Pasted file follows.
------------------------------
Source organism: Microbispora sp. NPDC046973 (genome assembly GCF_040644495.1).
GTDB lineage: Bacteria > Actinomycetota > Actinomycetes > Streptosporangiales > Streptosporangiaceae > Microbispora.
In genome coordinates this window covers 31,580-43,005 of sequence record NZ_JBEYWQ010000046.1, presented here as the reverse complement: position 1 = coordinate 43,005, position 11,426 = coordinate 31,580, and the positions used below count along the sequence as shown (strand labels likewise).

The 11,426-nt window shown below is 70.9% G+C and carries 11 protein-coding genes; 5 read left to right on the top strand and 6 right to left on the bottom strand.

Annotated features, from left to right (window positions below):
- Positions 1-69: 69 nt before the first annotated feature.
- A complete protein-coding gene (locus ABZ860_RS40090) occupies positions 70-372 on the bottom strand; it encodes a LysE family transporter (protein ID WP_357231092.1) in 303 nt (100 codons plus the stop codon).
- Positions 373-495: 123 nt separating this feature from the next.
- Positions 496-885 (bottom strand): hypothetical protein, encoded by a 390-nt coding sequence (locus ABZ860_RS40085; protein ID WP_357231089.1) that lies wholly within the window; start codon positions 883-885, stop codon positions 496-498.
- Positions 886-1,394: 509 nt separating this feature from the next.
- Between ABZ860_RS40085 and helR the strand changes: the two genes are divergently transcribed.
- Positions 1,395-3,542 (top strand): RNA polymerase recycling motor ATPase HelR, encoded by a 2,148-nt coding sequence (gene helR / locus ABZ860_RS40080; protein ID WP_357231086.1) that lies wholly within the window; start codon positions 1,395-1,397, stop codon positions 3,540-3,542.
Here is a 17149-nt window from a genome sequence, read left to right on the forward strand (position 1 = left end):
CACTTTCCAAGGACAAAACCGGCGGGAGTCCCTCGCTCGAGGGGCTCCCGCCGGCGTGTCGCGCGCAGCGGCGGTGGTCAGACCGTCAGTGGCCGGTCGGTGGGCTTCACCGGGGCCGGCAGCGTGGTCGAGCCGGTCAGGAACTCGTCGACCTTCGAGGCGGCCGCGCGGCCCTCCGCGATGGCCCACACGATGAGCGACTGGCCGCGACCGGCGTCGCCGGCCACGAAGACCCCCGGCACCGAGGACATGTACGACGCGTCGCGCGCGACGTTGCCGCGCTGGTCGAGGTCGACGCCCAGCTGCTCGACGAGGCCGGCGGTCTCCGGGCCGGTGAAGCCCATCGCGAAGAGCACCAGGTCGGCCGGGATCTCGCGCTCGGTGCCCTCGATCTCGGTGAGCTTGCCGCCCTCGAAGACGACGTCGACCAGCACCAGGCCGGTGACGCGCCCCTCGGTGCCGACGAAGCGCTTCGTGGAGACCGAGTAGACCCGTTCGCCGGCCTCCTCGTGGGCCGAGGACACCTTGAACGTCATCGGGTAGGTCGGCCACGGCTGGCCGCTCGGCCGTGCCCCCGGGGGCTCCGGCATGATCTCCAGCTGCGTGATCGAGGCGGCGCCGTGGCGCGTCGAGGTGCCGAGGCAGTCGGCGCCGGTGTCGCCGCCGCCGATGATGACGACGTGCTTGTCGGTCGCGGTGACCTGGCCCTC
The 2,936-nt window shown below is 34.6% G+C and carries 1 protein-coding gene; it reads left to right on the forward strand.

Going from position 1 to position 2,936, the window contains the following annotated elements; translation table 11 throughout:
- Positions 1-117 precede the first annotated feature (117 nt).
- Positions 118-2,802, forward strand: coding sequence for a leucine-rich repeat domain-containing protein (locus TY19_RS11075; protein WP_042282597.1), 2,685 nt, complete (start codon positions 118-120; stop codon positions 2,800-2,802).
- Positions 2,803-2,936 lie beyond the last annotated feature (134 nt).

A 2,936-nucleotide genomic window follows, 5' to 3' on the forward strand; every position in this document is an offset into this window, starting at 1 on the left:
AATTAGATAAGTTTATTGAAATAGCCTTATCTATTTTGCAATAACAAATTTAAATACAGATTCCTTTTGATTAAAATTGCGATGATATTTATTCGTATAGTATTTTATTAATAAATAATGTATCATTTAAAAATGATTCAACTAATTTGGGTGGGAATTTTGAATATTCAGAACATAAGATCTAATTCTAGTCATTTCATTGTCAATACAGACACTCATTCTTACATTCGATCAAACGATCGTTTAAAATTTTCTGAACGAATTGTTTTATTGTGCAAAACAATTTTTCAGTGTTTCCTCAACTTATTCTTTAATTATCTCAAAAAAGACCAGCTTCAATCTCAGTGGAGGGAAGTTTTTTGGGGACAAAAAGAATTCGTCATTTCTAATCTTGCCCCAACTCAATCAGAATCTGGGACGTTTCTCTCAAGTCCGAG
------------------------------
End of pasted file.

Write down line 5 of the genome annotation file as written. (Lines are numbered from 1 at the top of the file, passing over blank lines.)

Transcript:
Annotated features, from left to right (window positions below):